Investigators have found that the US military can’t account for missing fighter-jet components valued at $85 million A US service member checks over an F-35 fighter jet during a press tour of the USS Makin Island on March 23 in Busan, South Korea. © Getty Images / Jung Yeon-je

The US Department of Defense (DOD) has been unable to account for about 1 million missing spare parts for its F-35 Lightning II fighter jet, the costliest weapon system in the nation’s history, a government review has found.

The lost parts, which include such items as bolts, tires, and landing gear, are valued at about $85 million, the Government Accountability Office (GAO) reported on Tuesday. Since 2018, the Pentagon has reviewed the circumstances surrounding only 2% of identified parts losses.

“Without DOD taking steps to ensure that these spare parts are accountable under a contract, the F-35 Joint Program Office (JPO) will be unable to either gain or maintain accountability over these spare parts and will not have data, such as locations, costs, and quantities, needed for financial reporting or to ensure that government interests are protected,” the GAO said.

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The spare parts are stored around the world for use on the F-35 by the US military and allied nations that have purchased the aircraft, which is made by defense contractor Lockheed Martin. Because the Pentagon’s F-35 JPO lacks a process for tracking losses, Lockheed Martin hasn’t reported on over 900,000 additional spare parts valued at more than $66 million for review, the GAO said.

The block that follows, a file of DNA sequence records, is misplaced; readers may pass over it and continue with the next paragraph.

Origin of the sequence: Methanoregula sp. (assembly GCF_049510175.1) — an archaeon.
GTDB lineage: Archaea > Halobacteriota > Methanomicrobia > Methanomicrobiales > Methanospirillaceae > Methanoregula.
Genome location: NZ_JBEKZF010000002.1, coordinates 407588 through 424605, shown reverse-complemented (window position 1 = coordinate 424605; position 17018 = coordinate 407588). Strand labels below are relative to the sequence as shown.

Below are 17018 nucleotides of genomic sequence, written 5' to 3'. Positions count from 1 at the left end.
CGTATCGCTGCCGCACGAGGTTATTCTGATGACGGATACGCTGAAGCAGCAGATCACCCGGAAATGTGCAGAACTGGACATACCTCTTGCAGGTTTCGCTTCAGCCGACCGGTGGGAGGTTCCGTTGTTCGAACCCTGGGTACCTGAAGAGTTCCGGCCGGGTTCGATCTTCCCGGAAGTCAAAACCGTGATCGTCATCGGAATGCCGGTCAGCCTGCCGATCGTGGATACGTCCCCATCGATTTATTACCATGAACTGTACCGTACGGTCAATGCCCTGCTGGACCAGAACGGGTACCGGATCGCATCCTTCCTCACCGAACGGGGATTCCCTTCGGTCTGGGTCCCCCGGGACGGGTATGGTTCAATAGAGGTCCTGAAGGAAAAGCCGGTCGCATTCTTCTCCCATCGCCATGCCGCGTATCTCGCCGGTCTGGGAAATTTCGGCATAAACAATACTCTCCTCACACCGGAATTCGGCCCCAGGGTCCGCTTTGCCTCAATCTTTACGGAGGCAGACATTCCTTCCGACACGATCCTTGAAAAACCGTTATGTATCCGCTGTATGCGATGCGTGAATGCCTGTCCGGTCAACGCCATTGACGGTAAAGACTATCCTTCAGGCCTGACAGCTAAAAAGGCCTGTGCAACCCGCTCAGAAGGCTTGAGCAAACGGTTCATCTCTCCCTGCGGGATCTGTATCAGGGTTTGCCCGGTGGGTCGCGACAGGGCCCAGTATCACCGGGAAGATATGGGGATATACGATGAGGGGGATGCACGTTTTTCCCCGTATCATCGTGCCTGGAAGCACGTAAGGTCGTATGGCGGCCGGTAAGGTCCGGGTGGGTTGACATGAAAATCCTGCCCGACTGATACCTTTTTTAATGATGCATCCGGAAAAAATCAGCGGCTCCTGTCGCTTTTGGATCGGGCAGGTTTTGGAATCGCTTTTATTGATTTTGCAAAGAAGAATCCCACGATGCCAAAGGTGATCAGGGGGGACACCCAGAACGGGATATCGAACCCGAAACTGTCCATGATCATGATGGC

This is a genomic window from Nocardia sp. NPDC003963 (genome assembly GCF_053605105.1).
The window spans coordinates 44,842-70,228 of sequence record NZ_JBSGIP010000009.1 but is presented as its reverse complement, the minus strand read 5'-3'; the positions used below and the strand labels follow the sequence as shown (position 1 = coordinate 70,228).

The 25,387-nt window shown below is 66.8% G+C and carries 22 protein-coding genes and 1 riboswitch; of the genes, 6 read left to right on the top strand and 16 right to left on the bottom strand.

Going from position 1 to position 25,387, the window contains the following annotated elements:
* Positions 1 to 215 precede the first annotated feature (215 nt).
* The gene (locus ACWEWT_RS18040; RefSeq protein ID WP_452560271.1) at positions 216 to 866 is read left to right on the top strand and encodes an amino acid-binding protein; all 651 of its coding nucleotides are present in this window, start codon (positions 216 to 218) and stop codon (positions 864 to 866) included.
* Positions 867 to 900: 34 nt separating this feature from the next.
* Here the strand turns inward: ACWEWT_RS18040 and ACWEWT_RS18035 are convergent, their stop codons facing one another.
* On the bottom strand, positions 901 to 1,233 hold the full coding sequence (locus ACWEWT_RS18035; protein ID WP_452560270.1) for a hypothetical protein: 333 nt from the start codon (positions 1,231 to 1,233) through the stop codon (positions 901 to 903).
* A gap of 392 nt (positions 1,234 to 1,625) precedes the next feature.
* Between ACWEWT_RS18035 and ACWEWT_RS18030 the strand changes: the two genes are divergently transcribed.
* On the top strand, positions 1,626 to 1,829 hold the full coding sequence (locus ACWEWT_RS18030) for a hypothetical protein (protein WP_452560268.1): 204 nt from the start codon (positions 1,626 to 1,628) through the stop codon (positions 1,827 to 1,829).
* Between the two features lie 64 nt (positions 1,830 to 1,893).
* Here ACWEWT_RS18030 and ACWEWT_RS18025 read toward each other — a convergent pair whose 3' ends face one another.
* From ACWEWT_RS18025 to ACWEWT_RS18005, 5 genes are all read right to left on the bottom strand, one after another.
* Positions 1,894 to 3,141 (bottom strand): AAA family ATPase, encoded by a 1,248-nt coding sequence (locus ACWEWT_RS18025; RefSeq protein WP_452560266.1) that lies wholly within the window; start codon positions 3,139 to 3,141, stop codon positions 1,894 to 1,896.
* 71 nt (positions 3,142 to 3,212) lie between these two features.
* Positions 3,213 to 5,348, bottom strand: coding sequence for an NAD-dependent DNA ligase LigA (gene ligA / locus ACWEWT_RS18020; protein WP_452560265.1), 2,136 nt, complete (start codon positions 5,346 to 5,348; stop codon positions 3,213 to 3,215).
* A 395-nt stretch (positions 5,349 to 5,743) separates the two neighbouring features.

The GAO’s report marks just the latest black eye for the $1.7 trillion F-35 program, which has been plagued by reliability struggles, including an issue with engine vibration that led to a global recall order in March. Only about 30% of America’s F-35 fleet is “fully mission capable” on any given day. US Air Force Lieutenant General Michael Schmidt warned last month that a thin supply of spare parts could jeopardize the ability of American forces to keep the aircraft in service during the country’s next major war.

The GAO report blamed the parts losses partly on the Pentagon’s failure to oversee components that are owned by the DOD and managed by contractors. DOD officials and the contractors haven’t reached an agreement on whether the parts should be categorized as government-furnished property, which hinders the processing of lost inventories.

As of last October, the Pentagon had over 19,000 spare parts globally that had been awaiting disposition instructions from the F-35 JPO – for as long as five years in some cases. The GAO said the DOD agreed with its four recommendations on beefing up accounting for the parts pool. (RT)